Making food choices these days practically requires a dictionary. With labels like sustainable, organic, free-range, natural, and fair trade, it's hard to keep track of what they all mean. Even McDonald's is now calling the fish for its Filet-O-Fish sandwiches "sustainable," NPR reports.
If you're carting around a dictionary, you probably still won't have much luck deciphering these definitions. Some of these "ecolabels" are regulated by government organizations, while others are defined by private groups.
Where can you learn the legal rules behind these labels? Right here. Check out what's required for five of the most common ecolabels:
- Organic. This word is tightly regulated by the U.S. Department of Agriculture and limits the amount and kind of pesticides, additives, and dyes a product can have. Producers using the label have to meet government requirements.
- Fair trade. There are at least four international organizations that will certify a product as "fair trade" if it meets certain requirements. While there's no official definition, most certifiers require some kind of trading partnership, transparency, and respect between the grower and purchaser.
- Free range. When it comes to chickens, the USDA requires that free range poultry have access to the outdoors. But the quality and duration of time isn't regulated, and if the chickens don't actually wander outside, it doesn't matter -- it's simply access to the outdoors that makes poultry "free range." When it comes to other animals, however, free range is an undefined term.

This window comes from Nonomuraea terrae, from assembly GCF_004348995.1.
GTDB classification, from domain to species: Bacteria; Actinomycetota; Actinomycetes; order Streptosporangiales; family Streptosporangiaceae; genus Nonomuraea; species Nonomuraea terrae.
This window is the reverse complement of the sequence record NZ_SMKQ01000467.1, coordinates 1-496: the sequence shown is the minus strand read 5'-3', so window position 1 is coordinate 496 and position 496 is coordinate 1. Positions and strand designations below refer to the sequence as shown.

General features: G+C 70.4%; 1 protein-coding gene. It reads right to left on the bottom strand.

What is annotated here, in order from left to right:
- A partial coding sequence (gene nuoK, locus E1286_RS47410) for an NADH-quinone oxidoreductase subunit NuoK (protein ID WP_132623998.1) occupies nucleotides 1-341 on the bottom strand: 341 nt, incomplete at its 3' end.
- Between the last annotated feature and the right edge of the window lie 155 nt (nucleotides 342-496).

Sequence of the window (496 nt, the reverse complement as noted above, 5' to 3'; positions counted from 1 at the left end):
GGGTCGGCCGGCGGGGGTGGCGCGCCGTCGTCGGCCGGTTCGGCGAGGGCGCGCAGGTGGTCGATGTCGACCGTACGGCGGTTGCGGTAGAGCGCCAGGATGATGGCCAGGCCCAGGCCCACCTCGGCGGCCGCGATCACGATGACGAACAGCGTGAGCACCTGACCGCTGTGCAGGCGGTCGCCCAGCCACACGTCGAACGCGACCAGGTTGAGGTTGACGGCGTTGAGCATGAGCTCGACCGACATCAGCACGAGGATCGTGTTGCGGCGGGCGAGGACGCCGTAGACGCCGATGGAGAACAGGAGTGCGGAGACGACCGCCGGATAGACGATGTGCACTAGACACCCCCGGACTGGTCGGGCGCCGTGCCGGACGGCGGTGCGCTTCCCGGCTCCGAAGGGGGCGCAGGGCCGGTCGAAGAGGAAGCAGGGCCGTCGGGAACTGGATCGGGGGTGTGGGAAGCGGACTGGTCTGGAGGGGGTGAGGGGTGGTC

- Natural. The term "natural" falls under the jurisdiction of the Food and Drug Administration. It means nothing artificial or synthetic has been added to the product, including colors and flavors. But it doesn't necessarily mean the product is safe. For example, hemlock is natural but it's also deadly.
- Sustainable. This term can refer to different things. When talking about fish like McDonald's new campaign, a product can be certified by several different organizations, both national and international. When it comes to buildings, the LEED certification program largely defines what is sustainable.
Even if the term isn't officially defined, products must still follow rules about truth in advertising. If you suspect a product isn't what it claims to be, don't hesitate to report it.
- Nutrition Facts food labels are too confusing for most people, FDA researchers say (Reuters)
- The New Food Label (FindLaw)
- Your Orange Juice Isn't Very Natural, Lawsuits Claim (FindLaw's Injured)
- Nutella Lawsuit: Company to Pay Up Over Misleading Advertising (FindLaw's Injured)